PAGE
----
In some ways, here is an example of a conflict that has played out repeatedly in the media business over the last couple of decades, in which the innovations of tech companies - and, sometimes, the creativity of rule-skirting-users - has run up against the music industry's demands for control and fair compensation.

This tension has been a driving force in the music industry, from Napster and YouTube to Pandora and, now, TikTok.

Universal's concerns reflect some of the most urgent challenges in the music business today : artists need to make a decent living, the parameters of modern licensing contracts and the role of artificial intelligence.

And in recent years music companies have begun to adjust to the reality that music fans' attention is not solely focused on juke-box type streaming outlets like Spotify or Apple Music, but also on an array of social platforms, like TikTok, where music may be just one attraction.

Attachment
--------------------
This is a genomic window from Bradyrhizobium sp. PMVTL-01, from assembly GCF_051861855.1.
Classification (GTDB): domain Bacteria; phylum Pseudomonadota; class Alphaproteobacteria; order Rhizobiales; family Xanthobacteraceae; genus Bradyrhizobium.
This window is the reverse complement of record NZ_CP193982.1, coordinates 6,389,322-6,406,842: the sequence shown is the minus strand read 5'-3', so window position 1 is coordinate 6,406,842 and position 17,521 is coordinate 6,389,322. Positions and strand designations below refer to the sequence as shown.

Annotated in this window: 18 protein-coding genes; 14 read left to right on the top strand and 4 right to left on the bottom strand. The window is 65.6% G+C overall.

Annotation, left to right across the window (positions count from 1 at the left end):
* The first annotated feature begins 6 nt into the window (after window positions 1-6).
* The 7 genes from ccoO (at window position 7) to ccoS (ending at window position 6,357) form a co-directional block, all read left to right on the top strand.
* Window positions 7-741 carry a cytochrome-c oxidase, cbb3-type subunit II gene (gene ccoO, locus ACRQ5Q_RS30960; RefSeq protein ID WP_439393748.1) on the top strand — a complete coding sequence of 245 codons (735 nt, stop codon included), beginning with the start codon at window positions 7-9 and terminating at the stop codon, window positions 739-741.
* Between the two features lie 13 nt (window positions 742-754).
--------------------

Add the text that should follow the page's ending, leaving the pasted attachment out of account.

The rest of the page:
For TikTok, as with any social media company, the issue may involve how much leverage it is willing to relinquish to any single content partner.

As important as music is on TikTok - in the past the company has said '' music is at the heart of the TikTok experience '' - it does not represent the entirety of the experience on the app; as any TikTok user knows, a song could simply be the audio wallpaper for a makeup tutorial or a plumbing how-to guide.

The World Students Society thanks author Ben Sisario.


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